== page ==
Reports Higher Education in Developing Countries: with a focus on Muslim contexts report by Shirley Earl, Senior Teaching Fellow and Head of Learning and Teaching Development, EdDev Enhancement Themes 2005-06 Employability Assessment Conference report by Alan Edgar, Lecturer and Teaching Fellow, School of Engineering Higher Education in Developing Countries: with a focus on Muslim contexts report by Shirley Earl In my experience cross-disciplinary meetings of this particular academic kind are still fairly rare, the first prerequisite being willingness to face societally rooted controversies and the second a desire to deepen understanding, in this case both within the multifaceted contexts of Muslim universities and across cultures. As this conference, held at Aga Khan University (International) in the United Kingdom, was the first the Aga Khan University (AKU) Institute for the Study of Muslim Civilisations has mounted in the UK it was heartening to see some 200 delegates so-minded, from 20 countries and from the United Nations. Aql (Arabic intellect) encompassing both rational thinking and intelligence was much in evidence throughout. Influential research has indicated that many public and private Muslim (and other) universities are becoming increasingly concerned about how to achieve their mission, about quality and change in teaching and research, about how to talk within partnership agreements and about how to align national endeavours for reform, international presence and student aspiration. Given such agenda AKU threaded its conference variously through themes of • education and development • international partnerships • managing and implementing change • policy governance and reforms • quality assurance • teaching learning and research • women in higher education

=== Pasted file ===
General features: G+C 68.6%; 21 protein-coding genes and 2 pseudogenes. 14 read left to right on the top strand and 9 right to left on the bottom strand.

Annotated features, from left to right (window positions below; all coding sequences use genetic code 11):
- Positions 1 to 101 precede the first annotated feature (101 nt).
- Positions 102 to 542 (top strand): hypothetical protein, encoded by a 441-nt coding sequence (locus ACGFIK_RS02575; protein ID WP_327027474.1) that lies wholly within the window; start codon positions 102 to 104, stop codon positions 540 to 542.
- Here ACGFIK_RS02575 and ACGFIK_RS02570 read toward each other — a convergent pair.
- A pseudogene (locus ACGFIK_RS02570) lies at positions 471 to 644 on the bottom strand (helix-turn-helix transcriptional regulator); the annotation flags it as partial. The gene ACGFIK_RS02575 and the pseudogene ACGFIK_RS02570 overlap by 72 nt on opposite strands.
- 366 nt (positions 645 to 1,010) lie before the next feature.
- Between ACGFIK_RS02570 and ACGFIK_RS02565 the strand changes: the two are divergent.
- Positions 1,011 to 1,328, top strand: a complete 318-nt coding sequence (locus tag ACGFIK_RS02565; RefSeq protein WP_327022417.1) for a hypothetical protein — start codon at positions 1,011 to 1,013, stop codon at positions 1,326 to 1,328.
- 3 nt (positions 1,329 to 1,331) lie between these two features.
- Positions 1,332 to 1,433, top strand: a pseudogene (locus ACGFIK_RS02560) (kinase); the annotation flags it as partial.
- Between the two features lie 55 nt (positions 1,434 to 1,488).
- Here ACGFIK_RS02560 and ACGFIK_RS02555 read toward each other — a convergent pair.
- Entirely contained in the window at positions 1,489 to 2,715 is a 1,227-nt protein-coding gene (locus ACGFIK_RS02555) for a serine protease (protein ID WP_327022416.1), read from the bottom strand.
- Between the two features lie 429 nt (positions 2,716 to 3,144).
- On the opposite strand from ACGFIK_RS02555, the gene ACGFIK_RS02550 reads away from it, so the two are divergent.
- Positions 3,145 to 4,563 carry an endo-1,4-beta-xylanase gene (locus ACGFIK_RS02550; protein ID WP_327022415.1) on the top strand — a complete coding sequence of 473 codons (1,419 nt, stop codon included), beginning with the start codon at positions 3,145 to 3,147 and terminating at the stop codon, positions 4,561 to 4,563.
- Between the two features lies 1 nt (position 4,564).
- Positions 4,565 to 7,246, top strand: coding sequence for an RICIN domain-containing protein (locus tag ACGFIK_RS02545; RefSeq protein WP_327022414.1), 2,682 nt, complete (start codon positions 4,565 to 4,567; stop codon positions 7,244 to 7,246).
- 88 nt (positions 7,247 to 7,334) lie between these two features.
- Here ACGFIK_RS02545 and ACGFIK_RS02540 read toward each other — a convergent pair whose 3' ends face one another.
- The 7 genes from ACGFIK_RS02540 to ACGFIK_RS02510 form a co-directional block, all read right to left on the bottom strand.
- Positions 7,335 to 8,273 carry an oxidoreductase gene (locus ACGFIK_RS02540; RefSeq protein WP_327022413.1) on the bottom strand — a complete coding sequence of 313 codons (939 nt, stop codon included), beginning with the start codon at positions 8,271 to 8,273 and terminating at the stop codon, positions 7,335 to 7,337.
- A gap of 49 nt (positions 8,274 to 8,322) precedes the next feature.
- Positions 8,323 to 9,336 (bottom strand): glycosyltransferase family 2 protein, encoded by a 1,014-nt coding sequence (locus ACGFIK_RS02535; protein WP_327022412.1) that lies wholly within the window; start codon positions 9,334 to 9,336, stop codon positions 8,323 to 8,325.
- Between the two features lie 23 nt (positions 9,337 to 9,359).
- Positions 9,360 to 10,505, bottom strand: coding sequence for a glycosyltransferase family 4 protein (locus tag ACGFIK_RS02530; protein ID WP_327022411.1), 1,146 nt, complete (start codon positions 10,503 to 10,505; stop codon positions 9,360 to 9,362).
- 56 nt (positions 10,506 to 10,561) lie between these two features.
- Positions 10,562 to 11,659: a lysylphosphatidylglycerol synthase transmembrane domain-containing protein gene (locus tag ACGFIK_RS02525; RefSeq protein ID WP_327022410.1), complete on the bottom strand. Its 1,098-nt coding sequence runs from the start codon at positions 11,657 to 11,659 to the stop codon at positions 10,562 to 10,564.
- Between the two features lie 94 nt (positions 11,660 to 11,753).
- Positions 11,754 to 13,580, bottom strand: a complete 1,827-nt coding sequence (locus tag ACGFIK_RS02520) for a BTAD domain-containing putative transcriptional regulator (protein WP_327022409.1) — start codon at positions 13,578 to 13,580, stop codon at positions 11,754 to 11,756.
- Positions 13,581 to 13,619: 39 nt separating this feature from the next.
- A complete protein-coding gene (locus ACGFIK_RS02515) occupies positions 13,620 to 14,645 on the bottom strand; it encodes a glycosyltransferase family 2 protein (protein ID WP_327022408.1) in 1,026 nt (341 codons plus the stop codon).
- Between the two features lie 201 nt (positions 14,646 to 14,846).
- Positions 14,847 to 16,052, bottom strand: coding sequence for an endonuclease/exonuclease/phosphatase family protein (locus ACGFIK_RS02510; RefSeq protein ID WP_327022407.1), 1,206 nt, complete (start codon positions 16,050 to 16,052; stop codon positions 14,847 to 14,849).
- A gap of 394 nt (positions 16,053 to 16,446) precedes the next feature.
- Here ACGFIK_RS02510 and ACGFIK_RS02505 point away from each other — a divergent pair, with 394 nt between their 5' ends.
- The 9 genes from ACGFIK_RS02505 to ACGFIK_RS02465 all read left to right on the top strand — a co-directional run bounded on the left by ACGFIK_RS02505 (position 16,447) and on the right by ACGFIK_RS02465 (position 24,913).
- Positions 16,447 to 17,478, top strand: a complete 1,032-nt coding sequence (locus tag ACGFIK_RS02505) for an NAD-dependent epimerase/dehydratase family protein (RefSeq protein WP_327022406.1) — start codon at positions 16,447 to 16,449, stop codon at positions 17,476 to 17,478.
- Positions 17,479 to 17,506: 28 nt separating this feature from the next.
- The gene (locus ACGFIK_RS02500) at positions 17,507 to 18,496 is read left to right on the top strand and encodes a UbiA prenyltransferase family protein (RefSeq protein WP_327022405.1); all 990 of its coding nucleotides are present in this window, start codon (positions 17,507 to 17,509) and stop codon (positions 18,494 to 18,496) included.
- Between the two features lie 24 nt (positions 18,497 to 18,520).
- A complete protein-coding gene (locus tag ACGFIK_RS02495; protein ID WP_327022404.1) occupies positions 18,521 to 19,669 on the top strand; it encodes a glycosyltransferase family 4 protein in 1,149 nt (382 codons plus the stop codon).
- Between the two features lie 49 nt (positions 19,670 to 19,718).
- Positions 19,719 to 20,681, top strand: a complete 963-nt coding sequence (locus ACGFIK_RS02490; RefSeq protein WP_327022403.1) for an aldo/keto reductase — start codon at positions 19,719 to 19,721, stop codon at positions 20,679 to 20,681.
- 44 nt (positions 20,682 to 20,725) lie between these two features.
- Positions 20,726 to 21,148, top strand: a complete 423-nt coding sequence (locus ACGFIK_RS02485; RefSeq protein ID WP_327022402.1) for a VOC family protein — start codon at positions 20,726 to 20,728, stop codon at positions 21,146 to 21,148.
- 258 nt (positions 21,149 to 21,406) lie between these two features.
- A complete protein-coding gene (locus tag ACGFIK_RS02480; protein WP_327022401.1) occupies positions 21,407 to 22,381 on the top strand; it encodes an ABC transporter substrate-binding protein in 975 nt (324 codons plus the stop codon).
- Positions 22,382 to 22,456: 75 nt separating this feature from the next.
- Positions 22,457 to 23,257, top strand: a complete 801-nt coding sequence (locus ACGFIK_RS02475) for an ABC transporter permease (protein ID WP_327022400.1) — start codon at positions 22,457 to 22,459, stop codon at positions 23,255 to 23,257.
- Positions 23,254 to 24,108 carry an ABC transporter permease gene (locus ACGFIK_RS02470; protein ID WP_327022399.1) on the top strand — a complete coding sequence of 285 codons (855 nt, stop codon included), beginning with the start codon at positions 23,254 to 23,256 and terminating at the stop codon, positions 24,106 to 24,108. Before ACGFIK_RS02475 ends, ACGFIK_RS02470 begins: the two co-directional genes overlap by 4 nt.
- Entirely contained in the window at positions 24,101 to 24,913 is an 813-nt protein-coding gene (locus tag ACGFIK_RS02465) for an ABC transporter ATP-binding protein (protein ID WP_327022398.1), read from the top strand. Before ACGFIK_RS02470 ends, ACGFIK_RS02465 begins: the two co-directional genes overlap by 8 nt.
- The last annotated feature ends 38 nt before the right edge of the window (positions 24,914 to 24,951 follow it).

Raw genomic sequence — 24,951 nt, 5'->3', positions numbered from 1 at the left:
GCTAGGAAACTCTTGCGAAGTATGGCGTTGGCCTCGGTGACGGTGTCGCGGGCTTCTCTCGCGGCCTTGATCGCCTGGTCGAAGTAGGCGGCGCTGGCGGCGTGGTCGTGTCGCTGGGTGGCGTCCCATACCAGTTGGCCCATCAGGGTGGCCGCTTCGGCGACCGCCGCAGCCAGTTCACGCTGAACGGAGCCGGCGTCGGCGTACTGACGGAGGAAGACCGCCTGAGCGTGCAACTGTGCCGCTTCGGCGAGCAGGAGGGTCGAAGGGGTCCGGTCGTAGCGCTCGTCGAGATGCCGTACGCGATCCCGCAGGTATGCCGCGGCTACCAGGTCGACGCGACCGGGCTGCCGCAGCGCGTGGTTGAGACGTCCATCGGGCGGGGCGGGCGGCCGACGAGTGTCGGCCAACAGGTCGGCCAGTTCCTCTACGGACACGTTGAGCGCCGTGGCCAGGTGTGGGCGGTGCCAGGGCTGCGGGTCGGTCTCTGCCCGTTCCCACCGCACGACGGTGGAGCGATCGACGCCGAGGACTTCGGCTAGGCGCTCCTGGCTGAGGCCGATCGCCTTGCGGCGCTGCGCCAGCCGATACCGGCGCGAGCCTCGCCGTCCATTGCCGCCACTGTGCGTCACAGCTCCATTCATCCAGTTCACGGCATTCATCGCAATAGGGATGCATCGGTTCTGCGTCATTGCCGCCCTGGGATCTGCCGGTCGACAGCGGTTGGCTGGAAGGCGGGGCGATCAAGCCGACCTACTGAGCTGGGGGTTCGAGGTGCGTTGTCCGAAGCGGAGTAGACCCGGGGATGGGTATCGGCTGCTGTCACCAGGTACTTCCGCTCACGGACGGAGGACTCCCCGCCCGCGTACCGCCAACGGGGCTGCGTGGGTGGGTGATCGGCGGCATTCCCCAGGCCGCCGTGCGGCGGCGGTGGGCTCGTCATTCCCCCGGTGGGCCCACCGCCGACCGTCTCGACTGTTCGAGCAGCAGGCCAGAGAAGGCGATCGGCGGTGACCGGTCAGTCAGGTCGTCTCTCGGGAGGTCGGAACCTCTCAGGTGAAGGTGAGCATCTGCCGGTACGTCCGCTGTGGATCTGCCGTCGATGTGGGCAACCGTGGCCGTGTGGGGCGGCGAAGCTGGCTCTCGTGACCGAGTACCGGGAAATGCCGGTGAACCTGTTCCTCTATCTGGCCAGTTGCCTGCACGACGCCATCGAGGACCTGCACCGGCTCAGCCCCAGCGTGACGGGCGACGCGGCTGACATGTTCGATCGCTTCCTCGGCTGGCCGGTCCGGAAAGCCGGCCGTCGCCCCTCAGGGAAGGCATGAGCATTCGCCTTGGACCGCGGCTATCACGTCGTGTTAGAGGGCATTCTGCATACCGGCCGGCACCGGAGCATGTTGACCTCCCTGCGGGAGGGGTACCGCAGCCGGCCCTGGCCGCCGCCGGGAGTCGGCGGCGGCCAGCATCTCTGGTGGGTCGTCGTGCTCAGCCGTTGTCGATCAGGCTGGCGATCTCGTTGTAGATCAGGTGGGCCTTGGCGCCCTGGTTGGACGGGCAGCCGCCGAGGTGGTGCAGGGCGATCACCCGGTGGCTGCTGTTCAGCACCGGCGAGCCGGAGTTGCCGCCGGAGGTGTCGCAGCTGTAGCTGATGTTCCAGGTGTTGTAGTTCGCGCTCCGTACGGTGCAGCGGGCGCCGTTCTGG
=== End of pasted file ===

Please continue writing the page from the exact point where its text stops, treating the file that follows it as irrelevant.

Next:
with the themes being complemented by keynotes from leading academics based in Cambridge UK, Mohammadiya Morocco, London UK and Karachi Pakistan. As I cannot do justice to the conference in 1000 words I have chosen simply to select five explorations, hoping to provide readers with an indication of currency and thinking within Muslim universities and illustrations of ideas with which the delegates were engaging. Shamsh Kassim-Lakha is president of the AKU. I sat fascinated as he traced through the influence of the great traditional centres of Muslim learning, the colonial era, patterns of retreat into comparative isolation and current movements towards growth. He tapestried his historical panorama with challenges – of role, community, global positioning, cultural positioning, accessibility and societal need. He identified two constants – the reality that good universities always outstrip their resources and the importance of remembering the scale of time. Vicissitudes and constants both sounded familiar and as conference delegates moved through themes the impact of resource and the importance of scales of time and task were addressed recurrently. Most indicative of the scales of task and comparative resource were the sessions on understandings of quality. We know that these are of paramount importance in our own university’s transnational growth. What I had been unaware of hitherto was United Nations (UN) matched funding involvement in quality mappings across the public universities in the Arab world. Given expansion and diversification since 1990, these mappings seek to provide a baseline for comparisons and for academic standards. The period from 1991–2003 saw an increase in Arab HE student enrolments from 2 to 5.5 million, the number of public universities grew from 117 to 242, private universities grew from 17 to 80 and American universities entered the geographic area. 2004 means for the Arab university sector are that 50% faculty have doctorates, teaching with a student:faculty ratio of 28:1. There are 2.6 research centres per university and 2.4 periodicals. A broad correlation with wealth is clear with the three leading universities being in Bahrain, Egypt and the Lebanon and the two lowest ranking institutions being in Iraq and the Sudan. All 242 public Arab world institutions, however, have co-operated with the UN to compile the overview and indicate willingness to use it to inform institutional planning